Lime Crime has made quite the name for itself as a vegan beauty brand in the United States, but they have recently decided to take their cruelty-free beauty to the far East. While this may sound like a simple expansion, some makeup lovers may recall that China’s regulations on cosmetics don’t jive very well with vegan brands.
Going Cruelty-Free in China?
China has strict laws that any makeup sold in their country must be tested on animals before it’s allowed to be used on humans, which is a policy that clearly contradicts Lime Crime’s vegan and cruelty-free ethics. Under normal conditions, this would have meant that Lime Crime had no way to sell their products in China without breaking their commitment to animal welfare. Thanks to some creative thinking, though, there is a way for Lime Crime to stay cruelty-free and still sell in China.
Lime Crime quickly realized that the only way to remain vegan in China would be to ship their products directly from the United States to the doorsteps of Chinese customers. While this solution was a creative solution to the large obstacle of China’s animal testing laws, it came with its own set of issues that would need to be addressed.
The logistics of transporting products directly to Chinese buyers turned out to be exceptionally difficult; the duties and taxes on international shipping were almost cost-prohibitive, and Lime Crime soon became responsible for customer returns and questions in various Chinese dialects.
These obstacles would have been difficult for any company, but there was another issue that was specific to Lime Crime. The vegan beauty brand recently discovered that roughly one million of its lip toppers had been counterfeited and sold throughout China last year. After all, how could a brand sell its products when the market had already been exposed to low-quality counterfeits?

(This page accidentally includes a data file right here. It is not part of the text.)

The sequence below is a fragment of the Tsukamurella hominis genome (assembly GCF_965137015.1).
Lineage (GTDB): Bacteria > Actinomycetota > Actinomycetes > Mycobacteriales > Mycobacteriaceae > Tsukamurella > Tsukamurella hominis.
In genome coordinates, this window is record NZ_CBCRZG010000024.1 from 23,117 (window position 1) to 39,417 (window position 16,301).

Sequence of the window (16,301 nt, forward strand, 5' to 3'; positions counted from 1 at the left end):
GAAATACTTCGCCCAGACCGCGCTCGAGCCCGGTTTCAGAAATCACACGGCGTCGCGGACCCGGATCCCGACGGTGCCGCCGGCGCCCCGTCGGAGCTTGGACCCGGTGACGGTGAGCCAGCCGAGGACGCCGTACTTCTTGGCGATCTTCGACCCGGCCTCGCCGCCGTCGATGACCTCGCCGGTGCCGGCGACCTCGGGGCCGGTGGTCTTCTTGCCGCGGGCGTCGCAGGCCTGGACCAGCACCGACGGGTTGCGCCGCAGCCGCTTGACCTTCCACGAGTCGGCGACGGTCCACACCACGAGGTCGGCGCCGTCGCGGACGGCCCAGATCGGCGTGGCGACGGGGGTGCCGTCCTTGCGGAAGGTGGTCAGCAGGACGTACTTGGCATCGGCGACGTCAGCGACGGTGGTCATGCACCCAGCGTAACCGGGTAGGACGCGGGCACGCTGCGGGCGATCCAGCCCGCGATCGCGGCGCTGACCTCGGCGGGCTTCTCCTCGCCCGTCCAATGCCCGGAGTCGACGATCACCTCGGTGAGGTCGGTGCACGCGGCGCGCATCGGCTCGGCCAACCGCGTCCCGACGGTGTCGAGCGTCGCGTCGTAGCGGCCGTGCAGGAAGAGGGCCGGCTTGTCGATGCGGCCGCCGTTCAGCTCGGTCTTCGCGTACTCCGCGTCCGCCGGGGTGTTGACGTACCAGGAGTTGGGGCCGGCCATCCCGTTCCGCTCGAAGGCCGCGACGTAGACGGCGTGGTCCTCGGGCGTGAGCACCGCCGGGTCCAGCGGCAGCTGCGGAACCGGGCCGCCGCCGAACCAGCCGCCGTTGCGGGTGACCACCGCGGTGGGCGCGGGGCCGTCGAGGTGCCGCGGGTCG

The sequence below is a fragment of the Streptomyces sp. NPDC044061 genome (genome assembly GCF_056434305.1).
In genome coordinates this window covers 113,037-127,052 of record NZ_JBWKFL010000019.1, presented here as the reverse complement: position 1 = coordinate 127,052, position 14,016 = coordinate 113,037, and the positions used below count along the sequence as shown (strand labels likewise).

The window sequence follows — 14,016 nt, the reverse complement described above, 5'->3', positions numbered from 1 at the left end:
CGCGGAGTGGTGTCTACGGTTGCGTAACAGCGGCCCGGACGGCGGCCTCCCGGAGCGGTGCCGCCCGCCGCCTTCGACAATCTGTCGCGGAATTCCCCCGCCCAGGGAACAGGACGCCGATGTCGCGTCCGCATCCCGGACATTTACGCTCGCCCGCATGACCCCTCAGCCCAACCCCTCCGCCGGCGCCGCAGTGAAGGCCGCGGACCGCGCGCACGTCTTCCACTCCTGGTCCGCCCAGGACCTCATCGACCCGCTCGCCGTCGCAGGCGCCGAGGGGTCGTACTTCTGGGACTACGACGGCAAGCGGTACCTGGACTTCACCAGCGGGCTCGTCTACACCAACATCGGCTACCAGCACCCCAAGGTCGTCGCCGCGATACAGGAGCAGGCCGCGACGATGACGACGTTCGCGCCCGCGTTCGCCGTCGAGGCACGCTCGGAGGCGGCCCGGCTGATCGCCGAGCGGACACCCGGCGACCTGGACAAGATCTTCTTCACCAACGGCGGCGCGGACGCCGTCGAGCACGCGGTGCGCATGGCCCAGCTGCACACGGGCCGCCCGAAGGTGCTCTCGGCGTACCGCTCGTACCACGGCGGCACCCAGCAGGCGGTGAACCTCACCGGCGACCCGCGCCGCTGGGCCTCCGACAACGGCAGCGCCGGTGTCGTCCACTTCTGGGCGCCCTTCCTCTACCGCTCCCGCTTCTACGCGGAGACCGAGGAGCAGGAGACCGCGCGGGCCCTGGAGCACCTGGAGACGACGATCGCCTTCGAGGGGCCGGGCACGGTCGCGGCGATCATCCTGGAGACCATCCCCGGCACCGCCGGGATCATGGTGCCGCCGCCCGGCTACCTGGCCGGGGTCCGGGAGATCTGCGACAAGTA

An Innovative Partnership
When Lime Crime decided the time was right to launch in China, they knew they would need some extra help to overcome the reputation that counterfeiters had built for them. That’s why they decided to partner with Revolve, a Los-Angeles-based e-commerce vendor looking to expand into beauty markets.
Kim Walls, Lime Crime’s Global General Manager, noted that Revolve had a viewpoint that meshed well with Lime Crime’s, and both organizations were marketing toward a similar client, so the match felt natural for each brand.
As Lime Crime was preparing to begin selling in China, they decided to start building up what is called a “seed audience,” a small group of a brand’s target demographic who will attract other like-minded consumers. To draw in these first customers, Lime Crime began pushing Revolve’s platform on its social media accounts and website.
This served as a way to let all potential buyers know that the only way to get Lime Crime in China would be to purchase through Revolve, and anything else would be a counterfeit that was unaffiliated with the vegan brand.
For those who already knew of LimeCrime, they’d be able to use the new e-commerce platform two hours before it would officially roll out. This not only to get consumers more involved with Lime Crime. But people were encouraged to spread word of this option to their friends, expanding Lime Crime’s consumer base.
For the final part of their expansion plan, Lime Crime made sure to work with beauty influencers to spread word of their products in China. What was noteworthy, though, was that Lime Crime didn’t go with the biggest voices in Chinese beauty or the traditional PR mavens, but instead chose to use lesser-known influencers who were more passionate about the company.
Walls explained that Lime Crime’s first priority was to find people who would sell their products, and noted that well-known mavens are often their own brand, and may accidentally overpower what they’re trying to sell.
Lime Crime’s official website for more information.
Visit them on Instagram: https://www.instagram.com/limecrimemakeup/?hl=en